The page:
We emphasize our commitment to area studies, though well aware of its trajectory “within the liberal culture of the US academy in the latter half of the twentieth century.” Since we return to this question of the past and present political stakes of area studies later on, suffice it to say that US academic and government authorities institutionalized the study of “world areas” in efforts to not only deprovincialize US postsecondary curricula but also to advance US “styles of learning.” Several specialists of the previously mentioned areas, in fact, delineated how Islam was to be studied. Anthropologist Clifford Geertz characterizes this approach in Islam Observed, which compares religious meaning in Indonesia and Morocco. Approaching Southeast Asia and North Africa as two given parts of the world, Geertz not only “overidealized” the two Islamic-majority countries “through myriad contrasting pairs,” but also privileged the “primacy of meaning without regard to the processes by which meanings are constructed.” In avoiding questions of power and knowledge, Geertz and other social scientists sought to build a universal understanding of religion by reducing the range of Islamic belief and practice to the making of meaning as well as by minimizing or ignoring the historically specific ties across a more expansive Islamic umma. The contributors to this volume move beyond these limitations through foregrounding the power-laden processes that construct Islam and the Americas in a broader Islamic world. In the three parts to this volume, we unevenly trace the forced, secretive, coerced, or voluntary migration of Muslims from Africa, Iberia, the Middle East, and South Asia into this hemisphere, as well as map the imagined and institutional ties cultivated between these Muslim Americas and Islamic-majority states.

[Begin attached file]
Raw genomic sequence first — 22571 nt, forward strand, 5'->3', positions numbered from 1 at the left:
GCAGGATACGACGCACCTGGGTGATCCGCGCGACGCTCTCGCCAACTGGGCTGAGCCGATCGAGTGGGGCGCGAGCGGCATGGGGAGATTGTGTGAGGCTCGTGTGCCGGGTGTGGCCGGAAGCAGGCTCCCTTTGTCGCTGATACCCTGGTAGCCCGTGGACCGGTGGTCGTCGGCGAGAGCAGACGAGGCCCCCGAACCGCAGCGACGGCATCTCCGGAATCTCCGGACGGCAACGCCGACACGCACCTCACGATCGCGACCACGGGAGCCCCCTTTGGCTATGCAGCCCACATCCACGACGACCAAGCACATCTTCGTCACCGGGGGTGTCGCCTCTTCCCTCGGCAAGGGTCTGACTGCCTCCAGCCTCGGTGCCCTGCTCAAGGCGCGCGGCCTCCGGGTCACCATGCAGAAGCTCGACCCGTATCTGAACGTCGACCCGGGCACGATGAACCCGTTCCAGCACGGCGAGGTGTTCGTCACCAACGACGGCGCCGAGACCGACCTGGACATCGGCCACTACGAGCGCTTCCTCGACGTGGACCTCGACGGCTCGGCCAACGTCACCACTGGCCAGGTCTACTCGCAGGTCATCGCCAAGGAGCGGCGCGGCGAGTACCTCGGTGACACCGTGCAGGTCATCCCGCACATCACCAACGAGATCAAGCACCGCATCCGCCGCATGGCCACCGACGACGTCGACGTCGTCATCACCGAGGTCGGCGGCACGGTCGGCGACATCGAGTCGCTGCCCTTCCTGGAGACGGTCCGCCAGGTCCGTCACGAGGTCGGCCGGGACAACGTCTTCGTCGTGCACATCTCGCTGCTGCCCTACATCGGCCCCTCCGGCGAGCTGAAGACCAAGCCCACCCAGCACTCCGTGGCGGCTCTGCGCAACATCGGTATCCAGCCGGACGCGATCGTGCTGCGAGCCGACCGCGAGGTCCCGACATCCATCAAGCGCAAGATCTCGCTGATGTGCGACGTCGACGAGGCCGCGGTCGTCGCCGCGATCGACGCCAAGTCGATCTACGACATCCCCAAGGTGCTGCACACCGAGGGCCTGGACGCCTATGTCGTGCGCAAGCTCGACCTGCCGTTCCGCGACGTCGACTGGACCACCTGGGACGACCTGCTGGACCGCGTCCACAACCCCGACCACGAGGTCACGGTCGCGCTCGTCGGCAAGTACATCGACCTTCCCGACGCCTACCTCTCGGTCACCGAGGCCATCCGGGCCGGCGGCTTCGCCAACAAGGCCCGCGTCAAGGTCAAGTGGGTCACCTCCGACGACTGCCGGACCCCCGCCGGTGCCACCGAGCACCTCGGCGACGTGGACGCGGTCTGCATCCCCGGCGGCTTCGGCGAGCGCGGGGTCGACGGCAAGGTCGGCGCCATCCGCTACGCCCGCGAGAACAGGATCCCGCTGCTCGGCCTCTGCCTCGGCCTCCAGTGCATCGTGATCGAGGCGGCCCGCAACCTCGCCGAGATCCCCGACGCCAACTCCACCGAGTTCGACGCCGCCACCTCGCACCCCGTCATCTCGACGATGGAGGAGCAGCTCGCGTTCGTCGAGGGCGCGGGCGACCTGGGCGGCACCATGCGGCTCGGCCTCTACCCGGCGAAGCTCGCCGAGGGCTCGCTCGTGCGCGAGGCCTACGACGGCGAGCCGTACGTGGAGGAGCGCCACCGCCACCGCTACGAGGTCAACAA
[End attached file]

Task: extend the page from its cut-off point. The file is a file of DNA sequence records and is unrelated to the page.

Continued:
As another testing ground for universal claims in the twentieth century, the area of Latin America served an array of US social scientific disciplines. It was most deeply marked by efforts to establish generalizable knowledge about “culture.” Many Latin American or Caribbean intellectuals simultaneously sought to theorize and legitimize their own seemingly exceptional national cultures in terms of hybridity among African, Amerindian, or European peoples. As shown later on, their definitions of “mixed” or “creole” cultures reserved a special place for Islam. Even though these key thinkers spent some time in the United States, area studies scholars based in the United States generally sidestepped their characterizations in order to build general theories of “culture,” at least through World War II. For anthropologist Oscar Lewis, the study of Mexico or Puerto Rico fitted into his idea of a “culture of poverty.” Likewise, anthropologist Melville Herskovits studied Haiti, Trinidad, and Brazil to theorize cultural retention and change. Although US academics held universalistic pretensions and their counterparts in the rest of the Americas staked more particular claims, these historical trajectories suggest that ideas of culture took shape across the continent. In structuring our volume through a more evenhanded hemispheric framework, part 1 of our volume situates Muslims in relation to Iberian or northern European colonial powers across the Americas, while parts 2 and 3, respectively, focus on their shifting positions within Latin America and the Caribbean as well as Latino USA.